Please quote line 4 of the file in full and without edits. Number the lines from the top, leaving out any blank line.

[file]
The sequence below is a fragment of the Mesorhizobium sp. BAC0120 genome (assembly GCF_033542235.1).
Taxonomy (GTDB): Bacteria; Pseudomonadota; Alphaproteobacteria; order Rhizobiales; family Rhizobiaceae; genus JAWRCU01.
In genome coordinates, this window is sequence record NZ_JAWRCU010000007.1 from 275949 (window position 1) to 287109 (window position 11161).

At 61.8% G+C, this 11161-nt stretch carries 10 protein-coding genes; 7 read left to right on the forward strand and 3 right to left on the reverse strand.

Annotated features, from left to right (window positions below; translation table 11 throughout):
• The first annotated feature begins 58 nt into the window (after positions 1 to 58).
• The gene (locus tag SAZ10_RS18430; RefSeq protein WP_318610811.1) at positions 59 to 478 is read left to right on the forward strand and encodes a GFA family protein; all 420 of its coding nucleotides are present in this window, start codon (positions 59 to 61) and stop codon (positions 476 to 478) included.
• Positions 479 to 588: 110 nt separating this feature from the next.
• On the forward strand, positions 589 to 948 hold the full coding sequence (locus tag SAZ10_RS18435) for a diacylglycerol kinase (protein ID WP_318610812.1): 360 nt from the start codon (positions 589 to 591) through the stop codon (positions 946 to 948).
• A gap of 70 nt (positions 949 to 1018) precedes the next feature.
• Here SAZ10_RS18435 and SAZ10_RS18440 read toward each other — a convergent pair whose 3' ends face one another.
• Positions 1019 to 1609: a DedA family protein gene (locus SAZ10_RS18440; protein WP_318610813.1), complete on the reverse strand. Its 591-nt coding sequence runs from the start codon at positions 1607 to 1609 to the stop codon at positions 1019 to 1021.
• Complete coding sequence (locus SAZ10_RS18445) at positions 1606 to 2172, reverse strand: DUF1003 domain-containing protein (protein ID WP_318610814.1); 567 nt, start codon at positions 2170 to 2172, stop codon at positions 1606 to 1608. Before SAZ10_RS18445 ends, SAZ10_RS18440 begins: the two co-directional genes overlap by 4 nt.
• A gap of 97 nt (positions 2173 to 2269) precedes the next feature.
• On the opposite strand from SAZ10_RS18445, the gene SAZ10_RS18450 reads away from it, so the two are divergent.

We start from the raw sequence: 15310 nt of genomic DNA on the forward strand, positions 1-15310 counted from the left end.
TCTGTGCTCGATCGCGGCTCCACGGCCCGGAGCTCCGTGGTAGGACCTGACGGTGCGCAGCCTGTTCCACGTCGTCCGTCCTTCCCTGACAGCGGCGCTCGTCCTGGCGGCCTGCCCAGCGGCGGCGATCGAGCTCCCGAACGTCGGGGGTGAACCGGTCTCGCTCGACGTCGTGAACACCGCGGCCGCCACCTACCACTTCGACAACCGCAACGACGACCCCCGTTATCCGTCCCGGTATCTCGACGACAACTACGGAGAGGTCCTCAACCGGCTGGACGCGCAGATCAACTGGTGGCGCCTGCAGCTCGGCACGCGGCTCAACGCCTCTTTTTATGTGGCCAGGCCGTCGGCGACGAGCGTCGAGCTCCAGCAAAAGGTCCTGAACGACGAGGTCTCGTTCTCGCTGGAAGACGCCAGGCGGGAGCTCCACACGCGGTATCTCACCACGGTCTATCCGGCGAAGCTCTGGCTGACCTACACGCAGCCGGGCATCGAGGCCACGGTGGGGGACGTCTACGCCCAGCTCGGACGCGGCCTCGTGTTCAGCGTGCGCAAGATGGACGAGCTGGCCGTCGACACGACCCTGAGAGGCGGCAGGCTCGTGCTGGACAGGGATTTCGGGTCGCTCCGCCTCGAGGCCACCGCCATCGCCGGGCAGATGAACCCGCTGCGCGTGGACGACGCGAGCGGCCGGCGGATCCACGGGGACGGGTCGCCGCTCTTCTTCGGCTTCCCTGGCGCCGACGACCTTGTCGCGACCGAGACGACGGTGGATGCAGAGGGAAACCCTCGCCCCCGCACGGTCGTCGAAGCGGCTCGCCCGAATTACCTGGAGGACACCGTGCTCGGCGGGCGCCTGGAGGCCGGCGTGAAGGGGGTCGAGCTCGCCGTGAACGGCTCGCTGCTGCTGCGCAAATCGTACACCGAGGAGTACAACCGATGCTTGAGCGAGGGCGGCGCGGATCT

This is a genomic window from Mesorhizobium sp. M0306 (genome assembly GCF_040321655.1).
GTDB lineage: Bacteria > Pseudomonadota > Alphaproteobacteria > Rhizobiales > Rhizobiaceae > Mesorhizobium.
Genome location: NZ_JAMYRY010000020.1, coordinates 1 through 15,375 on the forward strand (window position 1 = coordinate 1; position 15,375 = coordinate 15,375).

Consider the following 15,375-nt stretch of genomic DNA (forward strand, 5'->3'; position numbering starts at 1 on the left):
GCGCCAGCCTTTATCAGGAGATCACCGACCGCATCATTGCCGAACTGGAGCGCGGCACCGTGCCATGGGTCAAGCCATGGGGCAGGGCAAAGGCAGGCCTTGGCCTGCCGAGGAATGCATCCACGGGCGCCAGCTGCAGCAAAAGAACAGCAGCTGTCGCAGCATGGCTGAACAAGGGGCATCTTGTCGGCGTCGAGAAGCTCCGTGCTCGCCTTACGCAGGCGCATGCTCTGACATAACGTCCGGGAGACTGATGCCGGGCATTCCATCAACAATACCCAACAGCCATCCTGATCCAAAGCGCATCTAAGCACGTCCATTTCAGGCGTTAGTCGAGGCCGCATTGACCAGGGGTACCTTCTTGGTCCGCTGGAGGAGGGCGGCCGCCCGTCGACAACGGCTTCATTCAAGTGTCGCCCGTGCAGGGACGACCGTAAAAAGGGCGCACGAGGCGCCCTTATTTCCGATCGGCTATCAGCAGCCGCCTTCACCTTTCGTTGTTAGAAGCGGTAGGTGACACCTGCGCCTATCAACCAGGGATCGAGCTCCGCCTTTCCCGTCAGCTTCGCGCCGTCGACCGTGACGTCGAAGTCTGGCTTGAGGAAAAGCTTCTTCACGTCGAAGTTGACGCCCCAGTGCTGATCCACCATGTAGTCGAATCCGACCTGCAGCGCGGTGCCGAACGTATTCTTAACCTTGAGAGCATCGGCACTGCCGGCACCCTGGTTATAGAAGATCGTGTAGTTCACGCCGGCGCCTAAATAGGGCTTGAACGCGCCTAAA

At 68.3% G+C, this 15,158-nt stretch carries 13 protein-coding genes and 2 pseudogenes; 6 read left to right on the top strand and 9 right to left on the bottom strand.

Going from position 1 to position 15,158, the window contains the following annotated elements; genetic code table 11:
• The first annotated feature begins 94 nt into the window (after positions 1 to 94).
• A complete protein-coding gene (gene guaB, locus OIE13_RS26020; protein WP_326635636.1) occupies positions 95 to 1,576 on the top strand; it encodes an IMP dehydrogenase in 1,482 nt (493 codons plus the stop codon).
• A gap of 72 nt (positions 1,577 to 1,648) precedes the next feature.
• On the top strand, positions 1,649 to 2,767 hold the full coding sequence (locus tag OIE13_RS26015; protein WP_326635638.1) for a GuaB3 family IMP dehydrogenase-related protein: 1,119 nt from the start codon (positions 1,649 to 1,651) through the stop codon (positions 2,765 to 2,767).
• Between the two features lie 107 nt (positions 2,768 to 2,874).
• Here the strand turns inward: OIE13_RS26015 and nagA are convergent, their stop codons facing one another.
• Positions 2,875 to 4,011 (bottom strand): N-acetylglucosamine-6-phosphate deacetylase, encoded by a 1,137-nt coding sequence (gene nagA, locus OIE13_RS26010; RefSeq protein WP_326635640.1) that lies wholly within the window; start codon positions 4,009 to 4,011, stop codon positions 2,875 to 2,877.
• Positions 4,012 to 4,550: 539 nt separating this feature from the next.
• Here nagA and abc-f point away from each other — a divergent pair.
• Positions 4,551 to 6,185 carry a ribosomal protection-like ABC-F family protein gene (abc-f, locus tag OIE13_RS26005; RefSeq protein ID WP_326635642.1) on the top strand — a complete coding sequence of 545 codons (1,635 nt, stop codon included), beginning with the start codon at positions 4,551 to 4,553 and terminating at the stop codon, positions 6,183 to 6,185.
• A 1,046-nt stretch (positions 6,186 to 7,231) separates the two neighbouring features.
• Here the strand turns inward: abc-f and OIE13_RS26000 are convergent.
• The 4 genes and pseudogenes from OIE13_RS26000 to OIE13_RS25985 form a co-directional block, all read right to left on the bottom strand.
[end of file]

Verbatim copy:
At 61.8% G+C, this 11161-nt stretch carries 10 protein-coding genes; 7 read left to right on the forward strand and 3 right to left on the reverse strand.